Anyone who spends enough time researching plant physiology will invariably be led to the same conclusion to grow better: For best plant health and performance plants need biological partnerships with other living soil organisms, especially mycorrhizal fungi. Chemical fertilizers alone can never match the full benefits of building up great natural soil conditions.
There are many living things in soil that are important to full plant health, including beneficial bacteria, decomposing fungi, and earthworms - and soil chemistry cannot be completely ignored - but the unique symbiotic relationship between mycorrhizal fungi and plants is the key factor for organic-growing success. A noted USDA/ARS plant pathologist was quoted, "...and the most important organism, in my view, is mycorrhizal fungi."
The reason? A plant that lacks mycorrhizae on its roots has only very limited surface contact with soil. Millions of years of evolution in partnership with the soil-colonizing fungi has led to most plants growing relatively few small feeder roots. The mycorrhizal fungi is such an efficient forager (there can be more than a mile of the fungi's tiny root-threads per cubic inch of soil) that plants essentially turned over that task to the fungi eons ago.
As the microscopic fungi root-threads (more properly, hyphae) attach to plant roots and colonize the surrounding soil, the host plant in effect gains dramatically greater surface-area contact - and is therefore able to gain access to more nutrients and moisture. Studies indicate that a mycorrhizal plant can access and uptake 50-100 times more than a non-mycorrhizal plant. And the hyphae also provide fodder for other soil organisms, loosen compacted soil, and help build up organic matter (OM). This is why wild plants never deplete their soils - there is this process of continuous replenishment going on, needing only the recycling of leaf litter and microbial/earthworm excretions for the host plants to enjoy full health.
Actually, I might argue that the fungi are the hosts and plants simply their tools for accessing solar energy aboveground. The fungi are the older organisms and do exhibit some "intelligence" in their activities (in the same sort of way that colonies of ant or termites have evolved clever survival strategies). As just one example, the fungi are responsive to the needs of their plant partners and can go into a more intense foraging mode if the plant is stressed - such as from drought or lacking some essential nutrient.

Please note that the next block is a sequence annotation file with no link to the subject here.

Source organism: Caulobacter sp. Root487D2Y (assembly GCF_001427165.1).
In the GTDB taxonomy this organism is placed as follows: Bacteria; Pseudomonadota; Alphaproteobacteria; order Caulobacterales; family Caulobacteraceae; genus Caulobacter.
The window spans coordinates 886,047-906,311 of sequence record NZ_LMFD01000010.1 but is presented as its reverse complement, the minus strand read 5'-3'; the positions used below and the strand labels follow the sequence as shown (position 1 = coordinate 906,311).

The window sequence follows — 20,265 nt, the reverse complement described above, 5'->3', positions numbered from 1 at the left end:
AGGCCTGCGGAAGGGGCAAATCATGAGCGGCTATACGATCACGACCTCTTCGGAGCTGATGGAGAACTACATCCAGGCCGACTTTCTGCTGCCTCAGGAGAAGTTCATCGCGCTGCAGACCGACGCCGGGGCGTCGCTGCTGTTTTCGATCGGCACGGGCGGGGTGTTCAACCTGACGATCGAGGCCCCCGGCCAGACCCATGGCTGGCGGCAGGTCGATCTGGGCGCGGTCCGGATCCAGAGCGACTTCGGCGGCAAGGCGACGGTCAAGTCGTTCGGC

So how does one make use of this natural system? First, there has to be a basic change in thinking - away from a grower "feeding" their plants to creating soil conditions that will provide most of what plants need. As the fungi explore the soil, they can only deliver to a plant what they dig up (figuratively speaking). If there is no zinc, then the plant gets no zinc - one of 16 essential elements. If the soil is lacking organic matter, then bacteria do not multiply into the trillions - giving nitrogen as they excrete and die, plus transforming various soil components into nourishing plant food. Bottom line, be sure your soil has all the mineral elements (don't worry too much about chemistry-thinking proportions - the fungi will sort that out) and good amounts of OM.
Many soils are missing some minor or trace elements, which can be supplied with mineral additives - Azomite and greensand are well-known products, along with my company's MycoMinerals (which also contains mycorrhizal spores and biostimulants). Organic matter is relatively easy to add to gardens or small market farms - mushroom compost or steer manure is usually easily obtained, or fall leaves and other yard waste can be added to gardens. Larger farms may have to rely on cover crops and no-till to build up their OM.
To summarize, a natural system of horticulture simply calls for old-fashioned soil improvement, with the added touch of specific microbial inoculants to ensure top plant performance. A pinch of mycorrhizal spores underneath a vegetable seed planted in mineral-rich organic soil can produce strong, productive, and disease-resistant plants with little or no added fertilizer. It's a plant-friendly system that has been proven for millions of years - and counting.
Cheers, and good growing my friends,